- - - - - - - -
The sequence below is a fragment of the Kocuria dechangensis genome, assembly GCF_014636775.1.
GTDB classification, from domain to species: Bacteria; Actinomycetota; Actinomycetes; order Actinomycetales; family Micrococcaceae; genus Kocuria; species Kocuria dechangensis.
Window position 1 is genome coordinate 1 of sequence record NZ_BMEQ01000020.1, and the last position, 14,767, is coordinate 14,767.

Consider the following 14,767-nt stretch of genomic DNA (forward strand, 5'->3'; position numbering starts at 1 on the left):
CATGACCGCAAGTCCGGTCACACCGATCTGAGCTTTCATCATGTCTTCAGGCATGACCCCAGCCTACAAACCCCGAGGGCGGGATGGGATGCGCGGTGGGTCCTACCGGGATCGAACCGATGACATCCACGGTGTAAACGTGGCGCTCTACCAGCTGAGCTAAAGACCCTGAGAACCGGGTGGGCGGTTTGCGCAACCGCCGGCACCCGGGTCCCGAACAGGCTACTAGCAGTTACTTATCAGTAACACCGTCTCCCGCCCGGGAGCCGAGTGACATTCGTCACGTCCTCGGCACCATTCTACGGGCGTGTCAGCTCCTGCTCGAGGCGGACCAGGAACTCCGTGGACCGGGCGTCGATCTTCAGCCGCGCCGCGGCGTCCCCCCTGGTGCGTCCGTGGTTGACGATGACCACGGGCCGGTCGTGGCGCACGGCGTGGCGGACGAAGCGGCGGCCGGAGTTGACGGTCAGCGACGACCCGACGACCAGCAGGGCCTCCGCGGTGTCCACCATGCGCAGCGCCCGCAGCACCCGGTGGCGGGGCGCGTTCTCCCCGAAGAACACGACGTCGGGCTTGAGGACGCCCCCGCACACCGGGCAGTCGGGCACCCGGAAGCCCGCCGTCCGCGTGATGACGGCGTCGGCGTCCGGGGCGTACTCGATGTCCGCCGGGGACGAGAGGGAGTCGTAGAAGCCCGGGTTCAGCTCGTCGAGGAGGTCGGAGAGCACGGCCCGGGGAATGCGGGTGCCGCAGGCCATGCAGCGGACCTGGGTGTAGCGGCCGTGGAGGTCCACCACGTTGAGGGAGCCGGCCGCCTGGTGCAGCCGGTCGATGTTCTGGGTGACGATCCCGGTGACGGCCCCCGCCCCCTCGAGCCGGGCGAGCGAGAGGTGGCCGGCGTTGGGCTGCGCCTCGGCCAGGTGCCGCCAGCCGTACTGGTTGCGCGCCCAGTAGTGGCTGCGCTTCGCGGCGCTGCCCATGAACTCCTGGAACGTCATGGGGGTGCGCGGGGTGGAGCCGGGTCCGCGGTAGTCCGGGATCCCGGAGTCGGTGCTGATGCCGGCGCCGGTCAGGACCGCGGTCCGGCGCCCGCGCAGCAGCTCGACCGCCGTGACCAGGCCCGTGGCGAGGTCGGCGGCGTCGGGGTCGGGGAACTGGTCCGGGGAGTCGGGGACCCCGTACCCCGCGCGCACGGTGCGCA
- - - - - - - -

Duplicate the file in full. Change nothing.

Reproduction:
The sequence below is a fragment of the Kocuria dechangensis genome, assembly GCF_014636775.1.
GTDB classification, from domain to species: Bacteria; Actinomycetota; Actinomycetes; order Actinomycetales; family Micrococcaceae; genus Kocuria; species Kocuria dechangensis.
Window position 1 is genome coordinate 1 of sequence record NZ_BMEQ01000020.1, and the last position, 14,767, is coordinate 14,767.

Consider the following 14,767-nt stretch of genomic DNA (forward strand, 5'->3'; position numbering starts at 1 on the left):
CATGACCGCAAGTCCGGTCACACCGATCTGAGCTTTCATCATGTCTTCAGGCATGACCCCAGCCTACAAACCCCGAGGGCGGGATGGGATGCGCGGTGGGTCCTACCGGGATCGAACCGATGACATCCACGGTGTAAACGTGGCGCTCTACCAGCTGAGCTAAAGACCCTGAGAACCGGGTGGGCGGTTTGCGCAACCGCCGGCACCCGGGTCCCGAACAGGCTACTAGCAGTTACTTATCAGTAACACCGTCTCCCGCCCGGGAGCCGAGTGACATTCGTCACGTCCTCGGCACCATTCTACGGGCGTGTCAGCTCCTGCTCGAGGCGGACCAGGAACTCCGTGGACCGGGCGTCGATCTTCAGCCGCGCCGCGGCGTCCCCCCTGGTGCGTCCGTGGTTGACGATGACCACGGGCCGGTCGTGGCGCACGGCGTGGCGGACGAAGCGGCGGCCGGAGTTGACGGTCAGCGACGACCCGACGACCAGCAGGGCCTCCGCGGTGTCCACCATGCGCAGCGCCCGCAGCACCCGGTGGCGGGGCGCGTTCTCCCCGAAGAACACGACGTCGGGCTTGAGGACGCCCCCGCACACCGGGCAGTCGGGCACCCGGAAGCCCGCCGTCCGCGTGATGACGGCGTCGGCGTCCGGGGCGTACTCGATGTCCGCCGGGGACGAGAGGGAGTCGTAGAAGCCCGGGTTCAGCTCGTCGAGGAGGTCGGAGAGCACGGCCCGGGGAATGCGGGTGCCGCAGGCCATGCAGCGGACCTGGGTGTAGCGGCCGTGGAGGTCCACCACGTTGAGGGAGCCGGCCGCCTGGTGCAGCCGGTCGATGTTCTGGGTGACGATCCCGGTGACGGCCCCCGCCCCCTCGAGCCGGGCGAGCGAGAGGTGGCCGGCGTTGGGCTGCGCCTCGGCCAGGTGCCGCCAGCCGTACTGGTTGCGCGCCCAGTAGTGGCTGCGCTTCGCGGCGCTGCCCATGAACTCCTGGAACGTCATGGGGGTGCGCGGGGTGGAGCCGGGTCCGCGGTAGTCCGGGATCCCGGAGTCGGTGCTGATGCCGGCGCCGGTCAGGACCGCGGTCCGGCGCCCGCGCAGCAGCTCGACCGCCGTGACCAGGCCCGTGGCGAGGTCGGCGGCGTCGGGGTCGGGGAACTGGTCCGGGGAGTCGGGGACCCCGTACCCCGCGCGCACGGTGCGCA